Greenhouse gas emissions figures released last week by the Environmental Protection Agency (EPA) show that Ireland’s emissions decreased slightly in 2017. The figures show that greenhouse gas emissions in Ireland in 2017 – at 60.75 million tonnes carbon dioxide equivalent (Mt CO2eq) – were 0.9 per cent (0.53 Mt CO2eq) lower than in 2016.
Emissions decreased in the transport, power generation and household sectors, while increasing in the agriculture sector by nearly 3 per cent. The main factor underpinning lower transport emissions was a fall in cross-border fuel tourism due to currency fluctuations. The increase in agriculture emissions was mostly due to higher dairy cow numbers. Lower household emissions reflected a warmer year in 2017 with less heating required, especially during the winter months. A significant increase in renewable energy in the power generation sector displaced carbon-intensive fuels such as coal and peat so reducing emissions in that sector.
EU countries, including Ireland, have binding annual targets to put us on the required pathway to meet EU 2020 targets.
Dr Eimear Cotter, Director of the Office of Environmental Sustainability, said: “A decrease in our greenhouse gas emissions is welcome, particularly in the context of a growing economy. However, some of the underlying drivers of this decrease point to circumstance rather than deliberate action – a fall in cross-border refuelling and warmer weather played a role this year. This would raise questions about the longevity and enduring nature of these decreases in future years. “The figures published today indicate that Ireland will exceed its 2017 annual limit by nearly 3 million tonnes Mt CO2eq. This gives a measure of the gap between where Ireland is currently in terms of the 2020 pathway and where we need to be and indicates the scale of the challenge facing the country in terms of meeting our long-term decarbonisation ambitions.”
Stephen Treacy, Senior Manager in the Office of Environmental Sustainability said: “Ireland’s National Policy position is to have reduced CO2 emissions in 2050 by 80 per cent on 1990 levels across the energy generation, built environment and transport sectors, with a goal of climate neutrality in the agriculture and land-use sector. “While our figures show a decrease in 2017 energy and transport emissions, underlying demand and output growth threatens Ireland’s long-term goals. With the United Nations Conference, COP 24, underway this week in Poland and focused on ensuring full implementation of the Paris Agreement, we need to also implement sustainable and enduring policies and measures here in Ireland that will move us on to the required low-carbon pathway.”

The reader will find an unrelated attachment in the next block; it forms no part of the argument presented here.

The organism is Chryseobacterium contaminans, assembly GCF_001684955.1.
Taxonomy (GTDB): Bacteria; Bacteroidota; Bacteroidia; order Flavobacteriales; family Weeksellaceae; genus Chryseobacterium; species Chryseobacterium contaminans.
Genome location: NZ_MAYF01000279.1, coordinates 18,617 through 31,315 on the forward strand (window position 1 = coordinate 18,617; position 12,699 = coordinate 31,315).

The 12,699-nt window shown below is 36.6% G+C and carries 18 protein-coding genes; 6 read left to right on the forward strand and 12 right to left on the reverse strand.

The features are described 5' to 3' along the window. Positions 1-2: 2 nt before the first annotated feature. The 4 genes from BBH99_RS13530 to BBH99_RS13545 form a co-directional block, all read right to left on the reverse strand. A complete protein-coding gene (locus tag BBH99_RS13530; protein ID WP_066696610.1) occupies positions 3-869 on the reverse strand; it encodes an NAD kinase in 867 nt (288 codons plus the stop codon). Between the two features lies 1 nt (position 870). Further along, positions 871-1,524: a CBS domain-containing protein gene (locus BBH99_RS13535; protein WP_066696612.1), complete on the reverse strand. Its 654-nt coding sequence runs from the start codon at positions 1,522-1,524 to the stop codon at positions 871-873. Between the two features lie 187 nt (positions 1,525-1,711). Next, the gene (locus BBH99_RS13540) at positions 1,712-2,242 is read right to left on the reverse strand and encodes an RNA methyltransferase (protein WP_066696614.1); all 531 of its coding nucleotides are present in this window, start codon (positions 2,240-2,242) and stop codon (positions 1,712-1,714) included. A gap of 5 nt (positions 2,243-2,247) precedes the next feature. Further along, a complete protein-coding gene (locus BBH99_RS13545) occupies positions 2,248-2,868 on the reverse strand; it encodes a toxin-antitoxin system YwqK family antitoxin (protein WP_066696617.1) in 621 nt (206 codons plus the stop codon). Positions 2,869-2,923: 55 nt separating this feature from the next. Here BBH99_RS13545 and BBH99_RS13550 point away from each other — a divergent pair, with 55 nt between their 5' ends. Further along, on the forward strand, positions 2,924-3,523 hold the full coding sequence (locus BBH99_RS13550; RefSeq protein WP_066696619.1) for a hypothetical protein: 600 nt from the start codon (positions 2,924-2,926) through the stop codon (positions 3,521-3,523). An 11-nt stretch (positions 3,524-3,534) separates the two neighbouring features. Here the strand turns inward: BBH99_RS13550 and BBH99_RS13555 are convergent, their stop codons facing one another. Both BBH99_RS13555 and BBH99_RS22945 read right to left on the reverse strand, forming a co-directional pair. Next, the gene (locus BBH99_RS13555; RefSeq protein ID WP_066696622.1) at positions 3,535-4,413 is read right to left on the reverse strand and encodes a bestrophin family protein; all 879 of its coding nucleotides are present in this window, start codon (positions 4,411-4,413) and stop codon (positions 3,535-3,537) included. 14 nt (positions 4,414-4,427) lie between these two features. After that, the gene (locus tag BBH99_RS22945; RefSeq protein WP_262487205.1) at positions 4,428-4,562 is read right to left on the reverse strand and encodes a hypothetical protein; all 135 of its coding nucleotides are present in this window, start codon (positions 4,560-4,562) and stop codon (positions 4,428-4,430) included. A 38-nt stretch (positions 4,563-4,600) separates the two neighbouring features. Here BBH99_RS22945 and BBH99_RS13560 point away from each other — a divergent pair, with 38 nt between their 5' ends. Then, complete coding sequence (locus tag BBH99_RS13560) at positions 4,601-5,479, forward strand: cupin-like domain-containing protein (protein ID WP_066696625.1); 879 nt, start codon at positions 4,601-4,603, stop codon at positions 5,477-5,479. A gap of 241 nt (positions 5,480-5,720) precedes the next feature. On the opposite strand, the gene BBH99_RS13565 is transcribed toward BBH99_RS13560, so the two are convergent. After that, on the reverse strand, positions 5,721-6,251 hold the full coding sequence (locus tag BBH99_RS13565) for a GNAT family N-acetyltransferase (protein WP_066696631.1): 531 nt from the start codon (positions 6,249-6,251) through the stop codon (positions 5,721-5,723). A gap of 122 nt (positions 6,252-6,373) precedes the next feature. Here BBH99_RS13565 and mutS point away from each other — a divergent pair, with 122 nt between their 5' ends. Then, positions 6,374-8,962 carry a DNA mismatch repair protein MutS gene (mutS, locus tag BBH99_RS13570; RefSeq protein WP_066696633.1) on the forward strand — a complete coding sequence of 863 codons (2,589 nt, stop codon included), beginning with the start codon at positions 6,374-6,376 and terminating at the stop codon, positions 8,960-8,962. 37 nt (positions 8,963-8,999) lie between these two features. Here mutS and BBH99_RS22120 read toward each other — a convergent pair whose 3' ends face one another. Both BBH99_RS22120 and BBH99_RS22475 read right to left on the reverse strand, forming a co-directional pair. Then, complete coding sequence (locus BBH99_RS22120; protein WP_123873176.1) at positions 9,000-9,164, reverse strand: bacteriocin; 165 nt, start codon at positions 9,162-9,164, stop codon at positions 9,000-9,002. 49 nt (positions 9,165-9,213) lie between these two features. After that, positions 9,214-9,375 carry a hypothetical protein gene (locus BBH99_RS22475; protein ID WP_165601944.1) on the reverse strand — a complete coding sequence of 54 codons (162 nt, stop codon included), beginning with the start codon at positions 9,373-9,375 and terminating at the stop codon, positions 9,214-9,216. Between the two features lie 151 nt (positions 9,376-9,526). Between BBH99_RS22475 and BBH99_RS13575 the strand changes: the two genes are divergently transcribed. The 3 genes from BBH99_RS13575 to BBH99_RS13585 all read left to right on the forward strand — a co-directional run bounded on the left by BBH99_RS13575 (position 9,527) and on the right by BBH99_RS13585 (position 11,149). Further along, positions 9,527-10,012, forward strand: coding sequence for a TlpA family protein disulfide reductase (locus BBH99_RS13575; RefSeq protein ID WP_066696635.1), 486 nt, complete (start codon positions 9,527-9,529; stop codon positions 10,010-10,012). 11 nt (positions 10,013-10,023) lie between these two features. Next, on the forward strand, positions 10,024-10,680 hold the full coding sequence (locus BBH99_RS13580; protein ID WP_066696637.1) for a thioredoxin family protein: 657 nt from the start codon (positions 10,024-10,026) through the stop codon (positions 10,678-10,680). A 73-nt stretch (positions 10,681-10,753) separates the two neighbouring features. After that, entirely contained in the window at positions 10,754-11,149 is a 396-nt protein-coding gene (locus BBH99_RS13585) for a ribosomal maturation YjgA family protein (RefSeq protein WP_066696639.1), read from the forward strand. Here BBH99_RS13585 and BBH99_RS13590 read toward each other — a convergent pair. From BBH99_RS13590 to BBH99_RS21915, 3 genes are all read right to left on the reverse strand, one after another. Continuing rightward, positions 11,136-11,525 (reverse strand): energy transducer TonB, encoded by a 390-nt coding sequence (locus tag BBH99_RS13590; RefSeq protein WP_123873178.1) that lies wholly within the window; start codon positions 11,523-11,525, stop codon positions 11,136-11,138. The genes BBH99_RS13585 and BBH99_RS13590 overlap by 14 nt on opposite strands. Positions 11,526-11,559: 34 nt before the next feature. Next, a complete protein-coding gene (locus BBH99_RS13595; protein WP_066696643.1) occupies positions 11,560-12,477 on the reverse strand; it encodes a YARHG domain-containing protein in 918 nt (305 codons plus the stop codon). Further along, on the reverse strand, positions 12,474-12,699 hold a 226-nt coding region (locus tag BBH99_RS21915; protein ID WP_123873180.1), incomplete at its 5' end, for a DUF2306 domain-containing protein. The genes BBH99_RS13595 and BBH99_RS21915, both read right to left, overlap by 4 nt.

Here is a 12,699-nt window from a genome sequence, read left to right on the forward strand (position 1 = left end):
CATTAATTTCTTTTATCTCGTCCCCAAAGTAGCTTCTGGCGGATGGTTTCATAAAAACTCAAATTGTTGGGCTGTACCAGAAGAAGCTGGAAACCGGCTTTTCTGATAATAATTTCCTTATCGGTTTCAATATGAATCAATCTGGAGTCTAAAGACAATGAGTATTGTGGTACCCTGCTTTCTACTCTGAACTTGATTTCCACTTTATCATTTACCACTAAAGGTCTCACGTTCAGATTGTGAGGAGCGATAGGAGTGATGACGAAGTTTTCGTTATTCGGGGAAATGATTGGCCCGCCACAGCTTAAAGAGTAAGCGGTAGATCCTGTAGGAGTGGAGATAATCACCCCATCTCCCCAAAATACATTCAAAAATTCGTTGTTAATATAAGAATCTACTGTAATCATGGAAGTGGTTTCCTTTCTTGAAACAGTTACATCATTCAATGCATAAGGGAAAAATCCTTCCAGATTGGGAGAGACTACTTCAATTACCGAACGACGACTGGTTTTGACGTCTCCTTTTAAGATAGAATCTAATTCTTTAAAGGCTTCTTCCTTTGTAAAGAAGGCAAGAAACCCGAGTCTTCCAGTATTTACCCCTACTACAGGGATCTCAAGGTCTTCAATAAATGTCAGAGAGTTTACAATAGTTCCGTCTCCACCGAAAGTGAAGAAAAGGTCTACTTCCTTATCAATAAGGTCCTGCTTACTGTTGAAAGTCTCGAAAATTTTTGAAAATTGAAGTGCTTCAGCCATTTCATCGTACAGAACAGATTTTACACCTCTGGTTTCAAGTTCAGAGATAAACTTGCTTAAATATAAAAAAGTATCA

- Agriculture emissions increased by 2.9% in 2017 (0.57 Mt CO2eq). The most significant drivers are higher dairy cow numbers (+3.1%) which reflects national plans to expand milk production. Dairy cow numbers have increased by 26% in the last five years, while greenhouse gas emissions from the sector increased by 10% over that time. This shows that agricultural production has gained some efficiency over this period but that we have some way to go before full decoupling.
- Transport emissions have decreased by 2.4% in 2017 (0.29 Mt CO2eq) after four successive years of increases. Total road transport fuel sales decreased by 1.1% in 2017 – however, when considering cross border fuel tourism, total fuel used by Irish motorists continued to grow by 2.1%. This is driven by economic and employment growth.
- Energy Industry emissions decreased by 6.9% (0.86 Mt CO2eq) in 2017, whereas there was an increase in demand for electricity of 1%. In 2017, decreases were observed in coal (21%) and peat (6%) use, whilst renewables (wind up 21%) increased due to more favourable weather conditions. The overall impact is that there is a 9% decrease in the emissions intensity of electricity generation (from 480 g CO2/kWh in 2016 to 437 g CO2/kWh in 2017 which is the lowest carbon intensity on record).
See full detail on these provisional figures in the EPA web-published report Ireland’s Greenhouse Gas Emissions 2017 here
Tables and Notes
An overview of changes in emissions since the previous year is presented in Table 1 and distance to EU targets in Table 2.
More trend figures, tables and background information is available here
Table 1. Draft* greenhouse gas emissions for 2016 and 2017 for Ireland
|Mt CO2 eq||2016||2017||% Change|
*Final figures will be submitted to the EU and UN in March and April 2019 in line with the agreed reporting timetable.
Table 2. Compliance with EU Effort Sharing Decision Targets 2014-2020 Click Here to see Table
(Note: Shaded cells show data that has been reviewed, and compliance agreed, by the European Commission under Article 19 of the MMR No. 525/2013)
Source – www.enviro-solutions.com